Today was the big highlight of the trip, the visit to the Goodwood Festival of Speed. As the story goes, Lord March wanted to organize motor racing but could not get permission to from the local authorities. He then proceeded to host his own event on his own property. In the years since, Goodwood has become the place to visit to see new cars, watch demonstrations and enjoy motor sport. Equal parts car show by manufacturers, motorsports demo circuit, and show and shine for the rich and famous.
The primary event at the show is the hill climb. Hill climbing events are races, but instead of a circuit, they go up a path. In the case of Goodwood, batches of cars in various categories run up the hill. Some of them seem to be competitive, but others are clearly just for fun to show off the car. Each category has a set of cars similar in age, performance or importance. One of the categories I really enjoyed included future cars featuring new technology– everything from the little Think! electric car to a battery powered Porsche by German tuning house Ruf. Supercars from Lambourghini, grand tourers from Maserati and Alfa Romeo, old classics like a Jaguar D-Type, all went up the hill.
Whoever puts together the collections of cars pays a lot of attention: In the technology pavilion, the green cars are kept with a 1961 battery powered Renault Dauphine. Another section is sponsored by Cartier and is referred to as Style et Luxe, specifically classic or uniquely designed cars, which are later judged like on a concours show. Even with a bit of light rain, this display was quite beautiful, as the graceful shapes of old cars were accented by the small droplets of rain glistening on their shells.
While the hill climb cars were loud, undoubtedly the most impressive display was a RAF Eurofighter Typhoon interceptor which did several low speed passes, performing loops and Immelmans across the Goodwood site. Most of them were done at full burner, especially pulling out dives, deafening the crowd even from thousands of feet above.
Manufacturers themselves have pavilions, though this is pretty similar to a regular car show. It’s interesting to see European offerings like the Mazda 2, or specialized vendors like Alfa Romeo. A tent city of smaller vendors selling model cars and motor car history books surrounds the outsides, but neither of these segments are the main show. There’s also demonstration areas. Porsche, Audi and Land Rover SUVs drove around the country side, while in another, specifically built Bowler offroaders took passengers on a wild spill around a specially dug up and raised course, replete with Paris-Dakar Rally style terrain and jumps.
Perhaps the greatest attraction of Goodwood is visiting the paddocks where the cars are kept. Unlike car shows where displays are roped off, they’ve allowed visitors to walk around the work bays where the hill climb cars are kept between runs, where you can see the cars up close and meet the owners and maintainers. I spoke with Tesla Motors reps about the upcoming Tesla S chassis, and a guy from the PR department at Ford Europe about Top Gear’s Fiesta review, looking at everything from Formula SAE student entries to gaggle of McLaren/Mercedes SLRs. Lexus had two IS F’s, race tuned, along with LF-A concept prototypes. You can see them up close, even as they pull out of the paddock, as vintage F1 and Rally cars pull in and their maintainers work their engines in front of you.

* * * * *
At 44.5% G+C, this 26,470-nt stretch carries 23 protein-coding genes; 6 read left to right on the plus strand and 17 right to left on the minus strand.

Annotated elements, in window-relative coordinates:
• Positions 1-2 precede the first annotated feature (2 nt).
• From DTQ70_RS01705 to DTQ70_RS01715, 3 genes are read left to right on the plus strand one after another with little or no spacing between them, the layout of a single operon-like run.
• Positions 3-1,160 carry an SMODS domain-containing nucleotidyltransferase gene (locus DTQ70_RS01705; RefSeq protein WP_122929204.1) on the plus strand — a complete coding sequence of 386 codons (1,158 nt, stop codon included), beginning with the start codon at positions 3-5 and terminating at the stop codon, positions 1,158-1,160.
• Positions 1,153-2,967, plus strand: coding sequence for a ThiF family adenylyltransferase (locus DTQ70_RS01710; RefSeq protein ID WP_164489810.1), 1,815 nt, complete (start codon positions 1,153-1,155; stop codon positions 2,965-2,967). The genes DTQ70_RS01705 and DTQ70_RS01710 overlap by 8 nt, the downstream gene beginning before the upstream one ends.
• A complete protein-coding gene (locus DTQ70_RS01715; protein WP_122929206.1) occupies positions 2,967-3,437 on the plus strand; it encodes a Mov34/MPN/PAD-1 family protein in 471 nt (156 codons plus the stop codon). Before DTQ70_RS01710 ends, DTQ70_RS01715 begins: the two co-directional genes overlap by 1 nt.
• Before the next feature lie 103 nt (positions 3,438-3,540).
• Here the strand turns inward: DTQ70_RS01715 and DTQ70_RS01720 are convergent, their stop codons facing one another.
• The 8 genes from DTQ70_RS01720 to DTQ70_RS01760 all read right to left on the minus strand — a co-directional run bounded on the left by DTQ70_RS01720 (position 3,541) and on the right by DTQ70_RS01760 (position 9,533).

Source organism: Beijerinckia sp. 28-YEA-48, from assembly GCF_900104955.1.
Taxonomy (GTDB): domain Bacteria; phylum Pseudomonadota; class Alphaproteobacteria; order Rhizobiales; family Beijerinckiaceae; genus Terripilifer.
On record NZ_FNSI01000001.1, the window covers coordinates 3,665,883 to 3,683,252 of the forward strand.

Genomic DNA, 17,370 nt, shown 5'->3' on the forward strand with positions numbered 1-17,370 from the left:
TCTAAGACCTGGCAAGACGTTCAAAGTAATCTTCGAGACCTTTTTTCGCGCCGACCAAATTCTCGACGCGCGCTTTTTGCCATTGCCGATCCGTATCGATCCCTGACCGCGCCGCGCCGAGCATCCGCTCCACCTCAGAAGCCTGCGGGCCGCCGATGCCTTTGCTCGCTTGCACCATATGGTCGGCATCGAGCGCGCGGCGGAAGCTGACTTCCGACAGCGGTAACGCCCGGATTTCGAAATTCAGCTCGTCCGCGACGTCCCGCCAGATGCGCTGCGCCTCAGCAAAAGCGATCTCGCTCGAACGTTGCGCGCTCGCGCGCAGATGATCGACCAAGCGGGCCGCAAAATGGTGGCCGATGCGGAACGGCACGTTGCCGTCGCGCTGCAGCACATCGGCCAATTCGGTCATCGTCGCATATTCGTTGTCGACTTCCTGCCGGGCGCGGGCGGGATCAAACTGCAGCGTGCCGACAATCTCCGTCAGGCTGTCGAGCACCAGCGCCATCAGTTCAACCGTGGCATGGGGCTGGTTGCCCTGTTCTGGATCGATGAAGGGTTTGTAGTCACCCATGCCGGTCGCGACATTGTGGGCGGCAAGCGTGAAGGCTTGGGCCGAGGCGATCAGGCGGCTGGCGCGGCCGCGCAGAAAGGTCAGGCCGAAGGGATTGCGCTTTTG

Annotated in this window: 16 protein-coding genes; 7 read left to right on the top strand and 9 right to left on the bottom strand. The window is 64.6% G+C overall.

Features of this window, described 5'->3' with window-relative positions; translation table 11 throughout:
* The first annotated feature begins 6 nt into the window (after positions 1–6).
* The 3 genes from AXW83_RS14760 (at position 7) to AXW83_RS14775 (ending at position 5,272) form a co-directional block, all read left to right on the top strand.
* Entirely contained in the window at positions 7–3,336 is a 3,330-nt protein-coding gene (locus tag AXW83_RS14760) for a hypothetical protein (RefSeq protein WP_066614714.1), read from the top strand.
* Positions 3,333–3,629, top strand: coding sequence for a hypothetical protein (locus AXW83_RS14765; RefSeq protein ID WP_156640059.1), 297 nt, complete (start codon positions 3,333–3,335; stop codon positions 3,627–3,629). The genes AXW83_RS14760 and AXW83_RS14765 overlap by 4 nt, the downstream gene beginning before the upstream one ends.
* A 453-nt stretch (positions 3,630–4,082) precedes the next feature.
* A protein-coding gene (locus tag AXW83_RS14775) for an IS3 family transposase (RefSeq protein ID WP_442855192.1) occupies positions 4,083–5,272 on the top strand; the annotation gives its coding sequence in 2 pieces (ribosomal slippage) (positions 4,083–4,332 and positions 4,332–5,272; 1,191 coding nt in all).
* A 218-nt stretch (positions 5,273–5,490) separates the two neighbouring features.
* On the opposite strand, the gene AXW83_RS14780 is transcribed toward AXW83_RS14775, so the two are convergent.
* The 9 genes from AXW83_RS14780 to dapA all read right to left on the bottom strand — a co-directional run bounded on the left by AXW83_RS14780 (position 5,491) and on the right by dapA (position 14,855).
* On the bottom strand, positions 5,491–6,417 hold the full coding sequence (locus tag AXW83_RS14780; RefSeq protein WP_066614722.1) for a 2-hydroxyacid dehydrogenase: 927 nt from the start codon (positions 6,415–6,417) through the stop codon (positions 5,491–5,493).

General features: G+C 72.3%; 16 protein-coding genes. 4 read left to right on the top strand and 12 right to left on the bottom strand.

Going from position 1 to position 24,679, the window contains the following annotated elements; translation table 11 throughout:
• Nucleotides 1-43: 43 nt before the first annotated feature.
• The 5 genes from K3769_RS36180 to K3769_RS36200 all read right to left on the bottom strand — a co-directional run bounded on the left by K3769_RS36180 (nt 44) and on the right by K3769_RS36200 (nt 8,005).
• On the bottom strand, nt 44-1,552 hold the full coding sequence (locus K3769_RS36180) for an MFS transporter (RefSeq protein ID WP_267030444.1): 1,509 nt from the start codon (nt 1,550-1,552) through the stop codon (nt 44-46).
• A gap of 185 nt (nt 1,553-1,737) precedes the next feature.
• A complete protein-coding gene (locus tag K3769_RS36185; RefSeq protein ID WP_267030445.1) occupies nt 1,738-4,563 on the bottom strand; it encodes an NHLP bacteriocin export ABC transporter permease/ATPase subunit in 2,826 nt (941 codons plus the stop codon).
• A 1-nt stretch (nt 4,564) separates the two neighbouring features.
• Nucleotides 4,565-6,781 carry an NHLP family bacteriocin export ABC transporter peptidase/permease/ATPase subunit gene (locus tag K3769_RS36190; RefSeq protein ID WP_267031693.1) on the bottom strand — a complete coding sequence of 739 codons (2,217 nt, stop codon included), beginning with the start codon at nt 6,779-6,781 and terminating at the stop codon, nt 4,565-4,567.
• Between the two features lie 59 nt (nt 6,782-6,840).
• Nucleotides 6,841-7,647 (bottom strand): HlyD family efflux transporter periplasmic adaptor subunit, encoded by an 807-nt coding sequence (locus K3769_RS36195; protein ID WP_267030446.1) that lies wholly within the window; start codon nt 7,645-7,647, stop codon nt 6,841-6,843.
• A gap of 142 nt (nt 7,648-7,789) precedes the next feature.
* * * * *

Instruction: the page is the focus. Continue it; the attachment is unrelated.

A real highlight for me at Goodwood was the Rally Stage, where you got to stand on the sides of a course set up for WRC-type racing. Visitors have to ride a small tractor-pulled wagon ride to get up there, and it appears the tractor driver himself was auditioning for a rally team as all the passengers got the bumpiest ride possible.
I’ve seen videos of rally before, but never appreciated how insane these drivers are. Imagine driving at highway speeds in a four wheel drive Citroen C4 or Ford Focus. Then imagine it without a proper road underneath, through a forest of trees. Then imagine you standing by the side of the road, literally a few feet away. A cloud of dust is kicked up as a the car rushes by, sliding around and lofting into the air. I was really happy I brought something beyond 200mm. I think I would have either had pictures of forest or would have been killed by now getting a good shot.
The event set up almost like the pub sampler. It’s great for people who don’t want a whole plate of nachos, but a few, maybe a chicken wing and one of those deep fried peppers with cheese in them. For some, like John, watching every car on the hill climb is their main attraction. But for me, the chance to see rally driving, look at old Minis decorated with strange paint schemes, talk to Ford GT40 owners, watch a flyby by a frontline fighter plane, enjoy old classic cars while listening a jazz ensemble and meet an F1 driver (admittedly later in a hotel reception lobby), was a fantastic combination.
We drove to Brighton, by the sea, and I took a lot of pictures as the sun set. The beach is not like Sitges or the French southern coast at all, perhaps because it was now cool and the sun was receding into the horizon, casting a warm glow over everything. Made of large smooth rocks, as the sun set, groups of people sat on the beach having barbecues and listening to music.
The Brighton Pier features snack bars, an arcade and a selection of amusement rides–described by a local as the place as kids you went out to hang out and was uniquely British. The above photo was actually set up by a mother of two using her camera phone, I just re shot it myself with my 5D. I’m assuming her goal was to get the iron work detail with the background of the shoreline/beachfront building lights blurred out with nice bokeh.
This posting comes a day late where I’m stuck in London after missing a flight. Sigh. But back to Toronto tomorrow, hopefully.